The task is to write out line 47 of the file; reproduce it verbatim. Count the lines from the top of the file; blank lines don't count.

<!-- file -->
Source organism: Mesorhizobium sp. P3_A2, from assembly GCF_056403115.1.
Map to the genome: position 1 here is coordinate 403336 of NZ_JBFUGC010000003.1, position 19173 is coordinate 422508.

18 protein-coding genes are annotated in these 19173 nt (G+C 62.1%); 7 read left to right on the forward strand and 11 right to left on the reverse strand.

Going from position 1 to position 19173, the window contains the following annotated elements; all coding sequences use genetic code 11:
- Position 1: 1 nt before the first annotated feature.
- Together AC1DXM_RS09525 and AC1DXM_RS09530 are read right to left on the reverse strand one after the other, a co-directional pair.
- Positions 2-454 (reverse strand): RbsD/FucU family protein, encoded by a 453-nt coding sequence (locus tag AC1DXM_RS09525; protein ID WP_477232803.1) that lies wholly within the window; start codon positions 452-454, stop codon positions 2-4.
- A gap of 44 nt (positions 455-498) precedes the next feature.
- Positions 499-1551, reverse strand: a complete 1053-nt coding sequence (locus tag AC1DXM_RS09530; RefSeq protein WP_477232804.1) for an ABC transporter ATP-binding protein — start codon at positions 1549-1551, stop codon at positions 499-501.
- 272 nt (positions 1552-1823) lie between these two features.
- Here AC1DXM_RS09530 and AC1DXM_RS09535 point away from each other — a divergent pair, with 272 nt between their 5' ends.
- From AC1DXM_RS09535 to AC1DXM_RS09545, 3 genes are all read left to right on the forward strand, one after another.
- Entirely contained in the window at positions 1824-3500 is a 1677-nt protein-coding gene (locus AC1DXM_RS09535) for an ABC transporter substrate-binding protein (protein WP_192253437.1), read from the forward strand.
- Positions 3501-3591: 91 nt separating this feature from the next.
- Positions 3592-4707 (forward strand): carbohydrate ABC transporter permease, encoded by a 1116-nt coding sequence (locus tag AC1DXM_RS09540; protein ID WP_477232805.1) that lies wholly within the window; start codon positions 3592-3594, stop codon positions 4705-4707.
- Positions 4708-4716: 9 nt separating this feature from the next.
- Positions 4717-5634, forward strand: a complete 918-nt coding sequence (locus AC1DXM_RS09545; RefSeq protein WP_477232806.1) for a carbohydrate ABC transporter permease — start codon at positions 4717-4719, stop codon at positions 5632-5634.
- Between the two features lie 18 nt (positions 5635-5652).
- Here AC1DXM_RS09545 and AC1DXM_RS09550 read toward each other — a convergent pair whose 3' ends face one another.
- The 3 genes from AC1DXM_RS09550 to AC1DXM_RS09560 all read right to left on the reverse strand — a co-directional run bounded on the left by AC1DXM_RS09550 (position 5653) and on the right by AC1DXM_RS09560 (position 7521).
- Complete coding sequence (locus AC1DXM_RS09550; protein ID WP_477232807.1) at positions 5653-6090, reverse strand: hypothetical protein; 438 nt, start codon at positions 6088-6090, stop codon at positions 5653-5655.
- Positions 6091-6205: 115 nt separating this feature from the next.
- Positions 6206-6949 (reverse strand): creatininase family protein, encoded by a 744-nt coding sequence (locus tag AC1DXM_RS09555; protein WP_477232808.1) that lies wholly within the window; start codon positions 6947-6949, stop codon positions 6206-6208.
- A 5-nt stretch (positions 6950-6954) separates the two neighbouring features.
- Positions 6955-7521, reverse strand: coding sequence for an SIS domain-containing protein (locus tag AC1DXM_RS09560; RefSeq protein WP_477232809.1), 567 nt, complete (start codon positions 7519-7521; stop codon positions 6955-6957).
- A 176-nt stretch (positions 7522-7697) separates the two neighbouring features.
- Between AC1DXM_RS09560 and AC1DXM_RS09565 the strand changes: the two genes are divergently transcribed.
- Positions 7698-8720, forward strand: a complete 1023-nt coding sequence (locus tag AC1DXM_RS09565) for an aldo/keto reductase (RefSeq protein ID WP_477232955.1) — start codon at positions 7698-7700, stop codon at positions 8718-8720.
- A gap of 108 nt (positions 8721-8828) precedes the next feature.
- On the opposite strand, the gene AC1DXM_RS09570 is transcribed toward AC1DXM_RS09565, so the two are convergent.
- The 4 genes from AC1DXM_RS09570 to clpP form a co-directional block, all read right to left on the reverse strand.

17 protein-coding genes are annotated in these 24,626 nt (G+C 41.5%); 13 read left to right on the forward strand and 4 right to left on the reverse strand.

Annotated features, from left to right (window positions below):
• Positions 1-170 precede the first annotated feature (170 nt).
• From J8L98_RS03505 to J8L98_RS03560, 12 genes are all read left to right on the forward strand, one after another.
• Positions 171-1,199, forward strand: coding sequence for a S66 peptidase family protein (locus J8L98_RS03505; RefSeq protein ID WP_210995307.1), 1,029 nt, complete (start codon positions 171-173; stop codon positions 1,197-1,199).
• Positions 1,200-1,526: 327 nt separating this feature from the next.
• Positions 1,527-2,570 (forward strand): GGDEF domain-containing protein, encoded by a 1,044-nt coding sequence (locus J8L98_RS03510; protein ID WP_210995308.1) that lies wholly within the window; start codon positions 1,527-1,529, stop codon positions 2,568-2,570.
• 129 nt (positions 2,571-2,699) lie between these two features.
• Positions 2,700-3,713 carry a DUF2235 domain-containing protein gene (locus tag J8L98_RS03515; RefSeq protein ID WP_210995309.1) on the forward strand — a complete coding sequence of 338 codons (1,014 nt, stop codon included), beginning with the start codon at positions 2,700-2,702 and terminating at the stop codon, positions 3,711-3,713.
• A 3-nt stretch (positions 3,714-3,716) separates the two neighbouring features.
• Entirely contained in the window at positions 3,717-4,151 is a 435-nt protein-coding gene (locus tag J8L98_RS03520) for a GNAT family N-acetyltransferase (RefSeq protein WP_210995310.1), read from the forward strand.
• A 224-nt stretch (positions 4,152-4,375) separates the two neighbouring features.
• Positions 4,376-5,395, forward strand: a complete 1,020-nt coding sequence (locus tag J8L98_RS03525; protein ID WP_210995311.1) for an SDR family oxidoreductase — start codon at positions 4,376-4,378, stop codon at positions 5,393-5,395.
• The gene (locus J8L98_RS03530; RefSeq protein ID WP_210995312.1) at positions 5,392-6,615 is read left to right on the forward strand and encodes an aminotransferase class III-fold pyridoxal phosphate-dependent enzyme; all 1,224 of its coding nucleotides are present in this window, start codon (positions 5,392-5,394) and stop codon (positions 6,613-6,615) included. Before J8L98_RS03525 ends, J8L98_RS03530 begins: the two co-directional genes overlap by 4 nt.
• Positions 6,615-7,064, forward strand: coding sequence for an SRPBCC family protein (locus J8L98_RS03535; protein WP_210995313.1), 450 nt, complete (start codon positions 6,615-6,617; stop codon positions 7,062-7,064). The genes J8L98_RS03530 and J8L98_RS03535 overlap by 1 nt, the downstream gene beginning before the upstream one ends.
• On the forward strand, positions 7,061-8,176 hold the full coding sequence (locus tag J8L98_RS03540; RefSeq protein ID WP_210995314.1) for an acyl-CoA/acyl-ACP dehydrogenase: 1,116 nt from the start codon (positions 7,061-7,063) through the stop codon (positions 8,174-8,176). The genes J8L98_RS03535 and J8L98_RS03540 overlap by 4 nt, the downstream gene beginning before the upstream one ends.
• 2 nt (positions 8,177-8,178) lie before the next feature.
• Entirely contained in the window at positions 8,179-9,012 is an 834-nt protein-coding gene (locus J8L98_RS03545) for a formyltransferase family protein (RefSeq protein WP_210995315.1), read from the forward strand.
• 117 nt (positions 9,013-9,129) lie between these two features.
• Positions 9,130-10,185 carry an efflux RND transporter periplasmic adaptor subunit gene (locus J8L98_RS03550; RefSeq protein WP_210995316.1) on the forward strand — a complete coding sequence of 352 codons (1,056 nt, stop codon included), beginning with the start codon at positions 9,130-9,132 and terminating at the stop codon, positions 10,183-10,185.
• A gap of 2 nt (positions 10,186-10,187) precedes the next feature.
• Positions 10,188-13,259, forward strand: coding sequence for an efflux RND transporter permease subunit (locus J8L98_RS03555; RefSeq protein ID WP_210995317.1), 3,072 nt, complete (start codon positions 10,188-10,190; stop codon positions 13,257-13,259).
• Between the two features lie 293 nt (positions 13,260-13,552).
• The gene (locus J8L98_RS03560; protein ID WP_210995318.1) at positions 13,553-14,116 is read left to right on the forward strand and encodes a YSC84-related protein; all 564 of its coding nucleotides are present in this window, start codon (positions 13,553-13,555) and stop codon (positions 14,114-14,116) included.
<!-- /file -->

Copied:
• On the forward strand, positions 7,061-8,176 hold the full coding sequence (locus tag J8L98_RS03540; RefSeq protein ID WP_210995314.1) for an acyl-CoA/acyl-ACP dehydrogenase: 1,116 nt from the start codon (positions 7,061-7,063) through the stop codon (positions 8,174-8,176). The genes J8L98_RS03535 and J8L98_RS03540 overlap by 4 nt, the downstream gene beginning before the upstream one ends.